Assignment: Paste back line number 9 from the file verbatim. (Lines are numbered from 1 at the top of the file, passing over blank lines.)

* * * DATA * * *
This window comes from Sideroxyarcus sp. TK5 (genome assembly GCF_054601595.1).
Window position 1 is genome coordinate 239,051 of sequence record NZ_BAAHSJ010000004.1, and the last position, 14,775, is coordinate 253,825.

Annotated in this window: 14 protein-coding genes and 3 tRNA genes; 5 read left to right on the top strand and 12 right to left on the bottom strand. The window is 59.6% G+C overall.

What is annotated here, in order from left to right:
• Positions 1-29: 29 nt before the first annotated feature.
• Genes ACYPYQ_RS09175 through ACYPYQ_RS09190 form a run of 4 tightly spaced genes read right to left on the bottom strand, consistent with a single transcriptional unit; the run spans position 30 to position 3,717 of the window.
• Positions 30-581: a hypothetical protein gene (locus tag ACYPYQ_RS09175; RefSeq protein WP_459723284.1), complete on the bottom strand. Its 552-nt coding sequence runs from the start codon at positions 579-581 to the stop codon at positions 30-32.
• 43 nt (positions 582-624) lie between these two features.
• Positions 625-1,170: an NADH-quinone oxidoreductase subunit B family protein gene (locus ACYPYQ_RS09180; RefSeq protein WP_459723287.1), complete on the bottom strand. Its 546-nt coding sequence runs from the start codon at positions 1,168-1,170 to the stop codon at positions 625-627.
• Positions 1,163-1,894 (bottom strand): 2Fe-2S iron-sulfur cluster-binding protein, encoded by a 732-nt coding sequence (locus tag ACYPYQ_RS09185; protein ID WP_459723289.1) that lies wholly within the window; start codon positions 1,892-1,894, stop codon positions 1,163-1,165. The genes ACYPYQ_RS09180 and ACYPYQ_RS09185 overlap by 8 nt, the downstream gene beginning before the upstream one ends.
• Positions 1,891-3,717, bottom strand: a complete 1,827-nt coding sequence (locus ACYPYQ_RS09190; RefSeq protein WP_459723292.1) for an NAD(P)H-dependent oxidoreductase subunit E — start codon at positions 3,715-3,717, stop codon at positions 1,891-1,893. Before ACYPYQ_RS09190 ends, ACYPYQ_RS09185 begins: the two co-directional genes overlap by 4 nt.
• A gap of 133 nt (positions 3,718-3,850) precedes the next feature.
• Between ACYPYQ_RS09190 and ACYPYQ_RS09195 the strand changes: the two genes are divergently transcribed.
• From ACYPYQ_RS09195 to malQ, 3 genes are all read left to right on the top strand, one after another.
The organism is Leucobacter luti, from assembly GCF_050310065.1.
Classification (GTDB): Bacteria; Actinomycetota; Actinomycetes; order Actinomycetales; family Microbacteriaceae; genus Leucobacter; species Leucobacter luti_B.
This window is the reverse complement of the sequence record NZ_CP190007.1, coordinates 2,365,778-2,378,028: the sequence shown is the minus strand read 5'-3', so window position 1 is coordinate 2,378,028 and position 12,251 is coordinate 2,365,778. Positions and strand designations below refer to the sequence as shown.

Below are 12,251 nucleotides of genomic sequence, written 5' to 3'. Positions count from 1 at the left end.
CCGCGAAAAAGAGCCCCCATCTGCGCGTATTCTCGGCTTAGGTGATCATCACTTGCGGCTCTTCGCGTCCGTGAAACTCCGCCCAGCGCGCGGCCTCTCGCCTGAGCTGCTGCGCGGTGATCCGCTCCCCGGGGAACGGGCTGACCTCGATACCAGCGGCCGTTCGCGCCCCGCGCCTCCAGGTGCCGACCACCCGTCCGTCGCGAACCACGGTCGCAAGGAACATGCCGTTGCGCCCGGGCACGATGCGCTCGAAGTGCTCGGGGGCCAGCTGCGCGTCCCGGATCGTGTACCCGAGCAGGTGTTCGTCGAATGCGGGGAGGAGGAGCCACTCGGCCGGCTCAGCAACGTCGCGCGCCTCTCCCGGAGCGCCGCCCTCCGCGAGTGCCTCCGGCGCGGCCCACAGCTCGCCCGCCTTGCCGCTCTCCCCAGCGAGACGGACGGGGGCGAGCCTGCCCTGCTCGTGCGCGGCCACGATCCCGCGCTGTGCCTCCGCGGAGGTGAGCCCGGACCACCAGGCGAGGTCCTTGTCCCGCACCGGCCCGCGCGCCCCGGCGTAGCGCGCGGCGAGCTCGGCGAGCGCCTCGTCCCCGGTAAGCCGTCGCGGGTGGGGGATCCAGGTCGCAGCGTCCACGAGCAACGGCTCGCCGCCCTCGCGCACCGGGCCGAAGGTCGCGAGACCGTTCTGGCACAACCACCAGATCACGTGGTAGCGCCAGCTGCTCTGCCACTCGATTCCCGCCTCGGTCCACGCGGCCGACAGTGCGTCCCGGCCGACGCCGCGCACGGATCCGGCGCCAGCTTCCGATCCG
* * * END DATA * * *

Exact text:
• Positions 625-1,170: an NADH-quinone oxidoreductase subunit B family protein gene (locus ACYPYQ_RS09180; RefSeq protein WP_459723287.1), complete on the bottom strand. Its 546-nt coding sequence runs from the start codon at positions 1,168-1,170 to the stop codon at positions 625-627.